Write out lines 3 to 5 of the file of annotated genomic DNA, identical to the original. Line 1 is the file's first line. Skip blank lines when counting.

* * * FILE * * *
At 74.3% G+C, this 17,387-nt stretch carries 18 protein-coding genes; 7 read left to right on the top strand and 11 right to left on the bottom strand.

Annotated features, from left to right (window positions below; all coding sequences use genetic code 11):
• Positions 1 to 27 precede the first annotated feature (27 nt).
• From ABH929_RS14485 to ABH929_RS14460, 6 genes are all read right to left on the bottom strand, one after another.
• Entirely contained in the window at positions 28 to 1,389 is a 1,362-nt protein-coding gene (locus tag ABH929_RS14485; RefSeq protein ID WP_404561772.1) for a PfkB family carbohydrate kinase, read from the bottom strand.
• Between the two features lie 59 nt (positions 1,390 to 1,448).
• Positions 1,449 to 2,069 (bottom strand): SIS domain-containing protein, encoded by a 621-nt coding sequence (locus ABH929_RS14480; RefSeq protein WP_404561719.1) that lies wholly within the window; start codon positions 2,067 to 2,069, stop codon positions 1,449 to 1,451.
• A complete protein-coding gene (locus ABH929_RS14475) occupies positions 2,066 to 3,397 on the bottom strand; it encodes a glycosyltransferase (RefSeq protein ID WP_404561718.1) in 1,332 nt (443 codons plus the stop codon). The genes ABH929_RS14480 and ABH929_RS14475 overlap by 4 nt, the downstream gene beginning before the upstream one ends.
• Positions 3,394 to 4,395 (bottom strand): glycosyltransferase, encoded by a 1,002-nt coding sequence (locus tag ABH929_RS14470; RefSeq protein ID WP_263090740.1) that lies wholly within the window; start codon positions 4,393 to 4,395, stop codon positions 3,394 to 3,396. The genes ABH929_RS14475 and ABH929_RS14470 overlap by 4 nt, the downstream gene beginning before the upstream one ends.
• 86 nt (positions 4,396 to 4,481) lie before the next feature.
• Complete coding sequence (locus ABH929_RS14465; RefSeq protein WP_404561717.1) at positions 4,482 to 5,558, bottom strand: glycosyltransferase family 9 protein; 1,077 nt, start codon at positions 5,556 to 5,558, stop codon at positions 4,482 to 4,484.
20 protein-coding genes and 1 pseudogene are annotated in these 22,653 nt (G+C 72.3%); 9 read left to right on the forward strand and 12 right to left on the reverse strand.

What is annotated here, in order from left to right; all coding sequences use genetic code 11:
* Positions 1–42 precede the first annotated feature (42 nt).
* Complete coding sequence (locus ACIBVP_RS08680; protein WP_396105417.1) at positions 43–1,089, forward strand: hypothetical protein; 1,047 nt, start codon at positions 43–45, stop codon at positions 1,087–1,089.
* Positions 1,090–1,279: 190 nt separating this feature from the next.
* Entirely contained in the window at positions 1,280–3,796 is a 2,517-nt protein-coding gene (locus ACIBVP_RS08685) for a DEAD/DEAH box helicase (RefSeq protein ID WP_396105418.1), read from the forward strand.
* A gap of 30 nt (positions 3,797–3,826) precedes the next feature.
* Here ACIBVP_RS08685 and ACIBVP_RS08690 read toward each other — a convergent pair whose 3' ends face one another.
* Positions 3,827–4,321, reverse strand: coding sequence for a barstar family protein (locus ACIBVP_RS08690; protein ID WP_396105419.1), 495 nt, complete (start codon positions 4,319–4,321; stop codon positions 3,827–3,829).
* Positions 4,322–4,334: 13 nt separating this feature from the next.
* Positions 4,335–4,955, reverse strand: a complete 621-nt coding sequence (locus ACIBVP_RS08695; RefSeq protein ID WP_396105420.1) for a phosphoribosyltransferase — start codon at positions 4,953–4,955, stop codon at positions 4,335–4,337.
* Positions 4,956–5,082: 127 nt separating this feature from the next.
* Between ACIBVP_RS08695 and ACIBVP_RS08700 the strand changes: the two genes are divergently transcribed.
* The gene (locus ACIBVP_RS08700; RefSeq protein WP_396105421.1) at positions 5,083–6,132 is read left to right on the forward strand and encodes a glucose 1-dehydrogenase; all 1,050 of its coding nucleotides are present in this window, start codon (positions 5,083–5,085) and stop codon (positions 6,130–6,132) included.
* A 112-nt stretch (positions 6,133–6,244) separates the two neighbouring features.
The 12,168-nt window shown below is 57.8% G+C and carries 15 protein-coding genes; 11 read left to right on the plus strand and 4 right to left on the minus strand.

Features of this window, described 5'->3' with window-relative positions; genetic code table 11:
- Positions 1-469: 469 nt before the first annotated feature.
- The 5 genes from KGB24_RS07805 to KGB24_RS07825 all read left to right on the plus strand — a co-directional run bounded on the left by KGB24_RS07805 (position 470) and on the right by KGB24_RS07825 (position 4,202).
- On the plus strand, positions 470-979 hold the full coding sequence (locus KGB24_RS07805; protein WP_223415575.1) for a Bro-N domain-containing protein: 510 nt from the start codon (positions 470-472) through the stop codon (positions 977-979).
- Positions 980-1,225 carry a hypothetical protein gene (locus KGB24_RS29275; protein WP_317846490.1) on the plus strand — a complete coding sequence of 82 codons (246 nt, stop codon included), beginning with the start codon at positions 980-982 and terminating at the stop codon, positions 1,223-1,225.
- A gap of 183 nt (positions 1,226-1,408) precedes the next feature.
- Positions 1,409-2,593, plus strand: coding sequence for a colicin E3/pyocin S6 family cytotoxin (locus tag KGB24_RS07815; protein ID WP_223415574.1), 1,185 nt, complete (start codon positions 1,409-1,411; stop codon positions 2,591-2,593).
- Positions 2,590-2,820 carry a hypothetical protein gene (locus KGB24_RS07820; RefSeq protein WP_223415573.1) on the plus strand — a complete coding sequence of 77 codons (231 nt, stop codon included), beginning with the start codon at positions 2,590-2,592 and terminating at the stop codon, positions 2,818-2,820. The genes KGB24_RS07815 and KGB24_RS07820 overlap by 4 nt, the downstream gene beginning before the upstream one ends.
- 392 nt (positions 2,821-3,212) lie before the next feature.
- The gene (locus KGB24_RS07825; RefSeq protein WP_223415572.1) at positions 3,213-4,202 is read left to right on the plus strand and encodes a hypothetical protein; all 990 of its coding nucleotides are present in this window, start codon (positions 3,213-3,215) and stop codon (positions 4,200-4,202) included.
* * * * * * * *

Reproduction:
• Positions 1 to 27 precede the first annotated feature (27 nt).
• From ABH929_RS14485 to ABH929_RS14460, 6 genes are all read right to left on the bottom strand, one after another.
• Entirely contained in the window at positions 28 to 1,389 is a 1,362-nt protein-coding gene (locus tag ABH929_RS14485; RefSeq protein ID WP_404561772.1) for a PfkB family carbohydrate kinase, read from the bottom strand.